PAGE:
Mahesh Hegde
A file image of founder of Postcard news co-founder Mahesh Hegde| Facebook
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Hegde allegedly told interrogators he had the ‘blessings of several top Right-wing leaders’, which is why police are looking into investments in the portal.

Bengaluru: The Bengaluru Police is investigating if Right-wing portal Postcard News, whose co-founder and editor Mahesh Vikram Hegde was arrested last week for posting ‘fake news’, has the backing of BJP leaders.

State BJP leaders have already accused the Congress government of chief minister Siddaramaiah of pursuing the case with political motives ahead of the 12 May assembly elections.

Police sources claimed that Hegde had told interrogators that he had the “blessings of several top Right-wing leaders”, as a result of which they were looking into the investments made in the portal.

Hegde was arrested after Postcard News, on 18 March, published a ‘fake report’ about an attack on a Jain seer by a Muslim youth. The ‘fake information’ was also published on the Twitter handles of the portal and Hegde.

The arrest, however, sparked a political controversy with questions being raised about why he had not been booked in the past following similar complaints. The BJP alleged that the Congress government had acted against Hegde for political gain.

Last November, an FIR was filed against the website following a complaint by the Karnataka Congress IT cell in-charge, Karthik Somayaji, about what he said were derogatory tweets and posts made by three social media pages, ‘I support BJP’, ‘Support Pratap Simha’, and ‘Narendra Modi fans from Karunadu’, and

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Simha is the BJP MP from Mysuru. He was the first to tweet about Hegde’s arrest, saying he had been framed and called the move “a witch-hunt” by the Congress government.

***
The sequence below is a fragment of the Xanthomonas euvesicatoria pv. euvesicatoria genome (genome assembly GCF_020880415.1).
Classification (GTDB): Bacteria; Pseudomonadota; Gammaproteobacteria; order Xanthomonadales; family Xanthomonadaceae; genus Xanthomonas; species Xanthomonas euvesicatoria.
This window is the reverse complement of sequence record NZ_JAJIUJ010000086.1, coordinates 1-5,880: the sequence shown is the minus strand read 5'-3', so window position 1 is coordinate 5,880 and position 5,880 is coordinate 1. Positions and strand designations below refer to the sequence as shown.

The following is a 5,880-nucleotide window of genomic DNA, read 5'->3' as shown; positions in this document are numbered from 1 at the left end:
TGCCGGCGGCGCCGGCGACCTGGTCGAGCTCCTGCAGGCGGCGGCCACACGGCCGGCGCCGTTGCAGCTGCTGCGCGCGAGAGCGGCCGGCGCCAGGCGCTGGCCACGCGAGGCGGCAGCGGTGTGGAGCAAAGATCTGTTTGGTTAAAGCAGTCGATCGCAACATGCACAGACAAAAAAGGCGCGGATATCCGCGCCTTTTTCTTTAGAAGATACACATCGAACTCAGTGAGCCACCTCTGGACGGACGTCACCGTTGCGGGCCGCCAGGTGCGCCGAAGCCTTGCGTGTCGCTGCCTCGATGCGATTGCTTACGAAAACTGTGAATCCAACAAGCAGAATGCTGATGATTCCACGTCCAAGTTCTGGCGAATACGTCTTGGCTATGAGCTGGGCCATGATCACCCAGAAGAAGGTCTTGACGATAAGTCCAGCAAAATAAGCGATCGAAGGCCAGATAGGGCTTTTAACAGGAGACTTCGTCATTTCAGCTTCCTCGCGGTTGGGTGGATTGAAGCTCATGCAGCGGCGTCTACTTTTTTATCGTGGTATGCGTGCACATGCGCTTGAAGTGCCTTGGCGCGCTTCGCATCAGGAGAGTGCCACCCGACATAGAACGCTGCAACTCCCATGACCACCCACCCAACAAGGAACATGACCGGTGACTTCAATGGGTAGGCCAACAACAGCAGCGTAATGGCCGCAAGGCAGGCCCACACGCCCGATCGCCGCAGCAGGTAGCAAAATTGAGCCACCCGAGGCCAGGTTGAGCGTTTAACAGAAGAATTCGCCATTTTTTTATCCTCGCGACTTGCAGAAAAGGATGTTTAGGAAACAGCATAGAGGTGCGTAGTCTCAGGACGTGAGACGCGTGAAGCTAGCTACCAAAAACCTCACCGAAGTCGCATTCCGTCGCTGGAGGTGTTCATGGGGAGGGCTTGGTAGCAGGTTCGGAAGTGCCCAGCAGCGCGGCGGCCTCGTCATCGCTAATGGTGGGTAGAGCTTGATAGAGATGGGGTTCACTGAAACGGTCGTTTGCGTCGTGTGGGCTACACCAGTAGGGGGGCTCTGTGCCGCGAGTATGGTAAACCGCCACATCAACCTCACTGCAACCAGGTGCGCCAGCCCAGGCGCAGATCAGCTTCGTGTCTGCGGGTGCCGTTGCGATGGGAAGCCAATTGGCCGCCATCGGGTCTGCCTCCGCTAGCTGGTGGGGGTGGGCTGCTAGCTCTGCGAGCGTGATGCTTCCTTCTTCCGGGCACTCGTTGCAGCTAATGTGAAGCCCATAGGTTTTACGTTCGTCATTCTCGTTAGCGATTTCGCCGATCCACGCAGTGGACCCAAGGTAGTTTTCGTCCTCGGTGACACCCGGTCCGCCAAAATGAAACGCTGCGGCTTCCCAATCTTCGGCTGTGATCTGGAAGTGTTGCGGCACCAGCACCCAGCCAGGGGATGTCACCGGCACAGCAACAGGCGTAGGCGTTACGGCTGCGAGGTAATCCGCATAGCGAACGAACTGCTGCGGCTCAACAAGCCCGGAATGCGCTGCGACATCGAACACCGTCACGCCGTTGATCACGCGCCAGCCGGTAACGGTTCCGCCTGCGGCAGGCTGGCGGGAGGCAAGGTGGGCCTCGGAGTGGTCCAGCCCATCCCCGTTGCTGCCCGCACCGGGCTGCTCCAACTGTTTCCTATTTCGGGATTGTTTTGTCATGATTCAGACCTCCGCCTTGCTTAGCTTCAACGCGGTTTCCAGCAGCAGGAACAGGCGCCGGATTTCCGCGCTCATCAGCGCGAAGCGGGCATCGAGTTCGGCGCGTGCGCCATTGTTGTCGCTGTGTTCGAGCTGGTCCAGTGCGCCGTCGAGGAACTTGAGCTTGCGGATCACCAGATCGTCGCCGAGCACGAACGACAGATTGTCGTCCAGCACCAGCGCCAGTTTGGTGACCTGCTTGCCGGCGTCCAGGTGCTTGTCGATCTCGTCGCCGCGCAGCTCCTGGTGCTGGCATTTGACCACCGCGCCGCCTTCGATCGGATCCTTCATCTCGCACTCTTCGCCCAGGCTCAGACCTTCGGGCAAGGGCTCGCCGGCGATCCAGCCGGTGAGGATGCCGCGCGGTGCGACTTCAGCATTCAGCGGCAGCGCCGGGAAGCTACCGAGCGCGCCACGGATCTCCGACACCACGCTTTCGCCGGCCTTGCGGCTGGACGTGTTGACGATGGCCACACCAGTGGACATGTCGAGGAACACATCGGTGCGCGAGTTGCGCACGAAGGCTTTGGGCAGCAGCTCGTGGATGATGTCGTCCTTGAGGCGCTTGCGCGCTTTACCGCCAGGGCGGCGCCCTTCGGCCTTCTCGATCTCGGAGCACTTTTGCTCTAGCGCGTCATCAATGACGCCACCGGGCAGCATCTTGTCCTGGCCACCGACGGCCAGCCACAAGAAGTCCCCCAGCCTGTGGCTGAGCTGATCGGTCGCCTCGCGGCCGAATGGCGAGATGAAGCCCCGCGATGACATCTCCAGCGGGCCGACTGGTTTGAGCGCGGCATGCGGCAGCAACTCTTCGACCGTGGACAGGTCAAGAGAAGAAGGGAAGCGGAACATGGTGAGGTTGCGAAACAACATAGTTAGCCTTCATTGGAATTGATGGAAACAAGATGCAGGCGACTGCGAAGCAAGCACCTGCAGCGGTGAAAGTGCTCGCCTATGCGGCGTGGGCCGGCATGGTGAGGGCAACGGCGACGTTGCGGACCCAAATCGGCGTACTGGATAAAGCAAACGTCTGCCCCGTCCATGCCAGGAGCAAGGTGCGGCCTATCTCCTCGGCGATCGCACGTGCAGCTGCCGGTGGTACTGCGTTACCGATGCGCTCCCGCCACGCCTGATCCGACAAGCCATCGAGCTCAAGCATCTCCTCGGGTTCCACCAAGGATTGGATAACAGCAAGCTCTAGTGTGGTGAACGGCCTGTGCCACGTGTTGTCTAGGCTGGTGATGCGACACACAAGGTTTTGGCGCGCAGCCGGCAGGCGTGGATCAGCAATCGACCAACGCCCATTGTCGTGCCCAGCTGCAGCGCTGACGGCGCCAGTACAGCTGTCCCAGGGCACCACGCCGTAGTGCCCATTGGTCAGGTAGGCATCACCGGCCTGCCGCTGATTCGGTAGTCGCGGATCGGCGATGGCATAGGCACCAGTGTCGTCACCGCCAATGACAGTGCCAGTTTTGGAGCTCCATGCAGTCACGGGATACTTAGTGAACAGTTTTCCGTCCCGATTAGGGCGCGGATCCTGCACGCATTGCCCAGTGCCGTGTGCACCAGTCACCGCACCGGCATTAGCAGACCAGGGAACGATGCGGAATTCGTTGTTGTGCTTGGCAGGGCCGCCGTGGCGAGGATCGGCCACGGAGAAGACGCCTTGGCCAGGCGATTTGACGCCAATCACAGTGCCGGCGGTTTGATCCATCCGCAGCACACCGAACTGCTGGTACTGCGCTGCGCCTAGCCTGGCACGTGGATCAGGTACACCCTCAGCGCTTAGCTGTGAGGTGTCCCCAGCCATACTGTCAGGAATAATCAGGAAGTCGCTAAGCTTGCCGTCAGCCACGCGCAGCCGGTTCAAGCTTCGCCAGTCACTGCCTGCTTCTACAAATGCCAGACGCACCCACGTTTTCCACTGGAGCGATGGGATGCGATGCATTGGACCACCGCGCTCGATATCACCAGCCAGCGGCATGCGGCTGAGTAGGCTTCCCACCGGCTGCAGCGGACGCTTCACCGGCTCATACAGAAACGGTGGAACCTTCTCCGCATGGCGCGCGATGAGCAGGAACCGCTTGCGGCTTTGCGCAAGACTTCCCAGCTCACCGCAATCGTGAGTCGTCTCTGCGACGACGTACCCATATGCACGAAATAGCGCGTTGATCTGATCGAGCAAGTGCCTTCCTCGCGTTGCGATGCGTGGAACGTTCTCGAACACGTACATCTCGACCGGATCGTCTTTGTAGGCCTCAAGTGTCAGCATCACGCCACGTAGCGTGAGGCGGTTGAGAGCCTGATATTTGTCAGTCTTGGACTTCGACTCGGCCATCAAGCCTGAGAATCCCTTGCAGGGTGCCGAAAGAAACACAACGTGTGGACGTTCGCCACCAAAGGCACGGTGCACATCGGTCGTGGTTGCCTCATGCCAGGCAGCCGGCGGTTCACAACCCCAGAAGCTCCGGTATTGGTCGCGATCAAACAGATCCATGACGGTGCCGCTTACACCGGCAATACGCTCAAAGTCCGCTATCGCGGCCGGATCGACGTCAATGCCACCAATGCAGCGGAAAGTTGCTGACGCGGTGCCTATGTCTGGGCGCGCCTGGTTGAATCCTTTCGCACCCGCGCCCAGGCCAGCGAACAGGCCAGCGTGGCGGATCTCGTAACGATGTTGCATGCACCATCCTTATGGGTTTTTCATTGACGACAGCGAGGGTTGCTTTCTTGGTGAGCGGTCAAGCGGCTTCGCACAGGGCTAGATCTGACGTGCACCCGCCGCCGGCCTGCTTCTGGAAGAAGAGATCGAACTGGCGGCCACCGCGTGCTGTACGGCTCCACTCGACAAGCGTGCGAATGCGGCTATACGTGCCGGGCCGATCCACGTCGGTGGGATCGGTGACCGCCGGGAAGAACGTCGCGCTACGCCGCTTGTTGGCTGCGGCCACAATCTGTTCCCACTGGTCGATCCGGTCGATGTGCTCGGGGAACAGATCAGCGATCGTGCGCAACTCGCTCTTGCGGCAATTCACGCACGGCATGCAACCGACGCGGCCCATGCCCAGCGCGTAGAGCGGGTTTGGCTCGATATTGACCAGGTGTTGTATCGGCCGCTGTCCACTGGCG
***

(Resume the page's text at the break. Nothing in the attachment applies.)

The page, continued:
Hegde’s lawyer Tejaswi Surya said the Jain seer case involved “inadvertent misreporting” and did not warrant Hegde’s arrest.

Accusing the police of being “politically motivated”, Surya added, “The high court will be dealing with the case Thursday and I am sure the court will take serious note of these allegations”.

Surya also said that linking Simha to the portal is “nothing but a political ploy to frame the BJP MP”. “I do not know about the funding, but linking Pratap Simha to this is a political ploy because he is an upcoming political star in the BJP,” he said.

Simha also told ThePrint he has no links to the portal.

According to information of the investigation accessed by ThePrint, the origin of the ‘fake news’ case is in a stray tweet that was debunked online but still went viral.

  • It all started with a tweet about the Jain muni episode from the handle Aashu@AashuSpeak at 10.33 am on 18 March. A person with the Twitter handle @rkhan_tech alerted Bengaluru Police to the tweet, attaching the link to a report from Ahinsakranti, a news website for Jains, clarifying that the seer was actually injured in an accident.
  • Bengaluru Police missed the tweet and no action was taken.
  • At 9.27 pm, an ex-serviceman named Rajendra Kasargod Pilikunje posted the news on his Facebook page and Twitter handle. It was retweeted by several others between 9.41 pm and 10.30 pm.
  • At 10.30 pm, Hegde posted a tweet as well as the ‘fake story’ about the Jain muni.
  • The story went viral, and the police swung into action.
  • Police discovered earlier complaints against Hegde over allegedly offensive articles where he said Karnataka’s women warriors Onake Obava, Rani Chennamma and Belawadi Mallamma had “shared a bed with the British”.
  • When police questioned Hegde after his arrest, he is first believed to have said he had not posted any tweet on the Jain muni, as he had allegedly deleted it. When confronted with the tweet, which police had retrieved with help from Twitter, Hegde allegedly broke down and sought pardon “for his mistake”, police sources claimed.

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